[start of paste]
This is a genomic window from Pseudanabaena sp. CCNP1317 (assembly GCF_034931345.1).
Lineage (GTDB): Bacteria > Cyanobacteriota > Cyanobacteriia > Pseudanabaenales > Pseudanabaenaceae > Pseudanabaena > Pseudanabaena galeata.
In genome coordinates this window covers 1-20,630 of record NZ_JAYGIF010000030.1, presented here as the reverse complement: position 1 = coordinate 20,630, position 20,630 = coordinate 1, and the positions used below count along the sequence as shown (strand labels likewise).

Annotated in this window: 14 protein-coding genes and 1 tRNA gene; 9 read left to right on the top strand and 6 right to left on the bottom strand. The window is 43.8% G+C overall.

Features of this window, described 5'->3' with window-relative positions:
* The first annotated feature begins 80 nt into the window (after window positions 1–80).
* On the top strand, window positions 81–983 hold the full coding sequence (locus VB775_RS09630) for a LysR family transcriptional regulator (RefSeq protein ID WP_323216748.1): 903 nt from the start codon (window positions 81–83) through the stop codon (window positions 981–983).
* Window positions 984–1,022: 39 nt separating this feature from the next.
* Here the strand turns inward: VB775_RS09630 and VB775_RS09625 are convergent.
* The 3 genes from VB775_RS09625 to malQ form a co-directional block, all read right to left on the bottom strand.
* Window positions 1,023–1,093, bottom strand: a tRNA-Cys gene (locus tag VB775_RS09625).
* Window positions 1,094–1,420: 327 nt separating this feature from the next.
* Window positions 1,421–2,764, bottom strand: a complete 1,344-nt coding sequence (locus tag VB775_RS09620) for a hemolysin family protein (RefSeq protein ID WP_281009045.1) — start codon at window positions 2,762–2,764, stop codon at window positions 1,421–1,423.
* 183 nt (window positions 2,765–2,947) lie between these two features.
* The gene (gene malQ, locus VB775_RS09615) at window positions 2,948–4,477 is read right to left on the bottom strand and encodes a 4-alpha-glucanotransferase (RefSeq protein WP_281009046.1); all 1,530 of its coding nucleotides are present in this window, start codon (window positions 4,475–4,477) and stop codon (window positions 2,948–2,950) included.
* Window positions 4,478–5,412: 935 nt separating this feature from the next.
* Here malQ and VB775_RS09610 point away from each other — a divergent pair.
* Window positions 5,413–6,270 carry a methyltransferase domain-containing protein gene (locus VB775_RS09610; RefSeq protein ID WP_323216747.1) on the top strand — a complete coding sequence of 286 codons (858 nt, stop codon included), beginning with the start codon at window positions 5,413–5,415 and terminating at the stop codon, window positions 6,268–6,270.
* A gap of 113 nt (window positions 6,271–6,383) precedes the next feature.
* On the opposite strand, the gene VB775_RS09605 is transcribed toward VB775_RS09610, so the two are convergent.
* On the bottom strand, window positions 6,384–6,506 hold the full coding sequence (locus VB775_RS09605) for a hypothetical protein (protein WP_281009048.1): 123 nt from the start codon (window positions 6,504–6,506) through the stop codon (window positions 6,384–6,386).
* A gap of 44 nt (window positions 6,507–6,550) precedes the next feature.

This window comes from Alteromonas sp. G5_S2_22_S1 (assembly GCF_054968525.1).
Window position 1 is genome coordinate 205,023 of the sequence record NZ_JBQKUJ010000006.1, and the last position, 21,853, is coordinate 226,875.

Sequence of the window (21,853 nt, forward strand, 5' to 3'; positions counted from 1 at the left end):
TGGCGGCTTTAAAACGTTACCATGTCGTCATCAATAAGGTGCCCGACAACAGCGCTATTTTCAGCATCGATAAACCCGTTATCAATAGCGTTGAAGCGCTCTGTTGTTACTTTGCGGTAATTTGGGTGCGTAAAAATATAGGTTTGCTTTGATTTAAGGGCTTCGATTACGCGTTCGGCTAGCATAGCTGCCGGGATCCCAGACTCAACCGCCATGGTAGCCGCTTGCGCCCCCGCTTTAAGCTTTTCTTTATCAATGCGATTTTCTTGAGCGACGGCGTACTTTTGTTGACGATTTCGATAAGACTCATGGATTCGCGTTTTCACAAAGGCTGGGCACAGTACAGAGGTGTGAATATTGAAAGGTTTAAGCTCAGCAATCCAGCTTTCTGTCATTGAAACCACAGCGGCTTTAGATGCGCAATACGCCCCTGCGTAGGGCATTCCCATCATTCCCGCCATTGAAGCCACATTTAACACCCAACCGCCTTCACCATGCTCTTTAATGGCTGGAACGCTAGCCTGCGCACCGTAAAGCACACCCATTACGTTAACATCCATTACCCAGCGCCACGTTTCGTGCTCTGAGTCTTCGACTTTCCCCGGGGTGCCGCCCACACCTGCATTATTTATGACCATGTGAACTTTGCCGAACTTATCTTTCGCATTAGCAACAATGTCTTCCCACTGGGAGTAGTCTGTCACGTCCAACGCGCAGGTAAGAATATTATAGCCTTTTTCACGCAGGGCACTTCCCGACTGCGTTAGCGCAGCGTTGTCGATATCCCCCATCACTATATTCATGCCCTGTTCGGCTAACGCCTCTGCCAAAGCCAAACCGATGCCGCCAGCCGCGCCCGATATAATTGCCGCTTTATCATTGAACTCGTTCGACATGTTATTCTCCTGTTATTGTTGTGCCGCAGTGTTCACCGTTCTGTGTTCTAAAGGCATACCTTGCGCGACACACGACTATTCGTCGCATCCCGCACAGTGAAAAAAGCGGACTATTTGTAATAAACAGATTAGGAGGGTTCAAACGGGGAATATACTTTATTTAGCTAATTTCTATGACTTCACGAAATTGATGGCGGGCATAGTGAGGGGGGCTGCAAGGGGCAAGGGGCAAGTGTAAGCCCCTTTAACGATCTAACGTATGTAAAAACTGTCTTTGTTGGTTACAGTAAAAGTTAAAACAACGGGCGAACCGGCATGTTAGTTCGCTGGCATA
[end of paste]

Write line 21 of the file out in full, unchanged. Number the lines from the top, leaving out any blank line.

* On the bottom strand, window positions 6,384–6,506 hold the full coding sequence (locus VB775_RS09605) for a hypothetical protein (protein WP_281009048.1): 123 nt from the start codon (window positions 6,504–6,506) through the stop codon (window positions 6,384–6,386).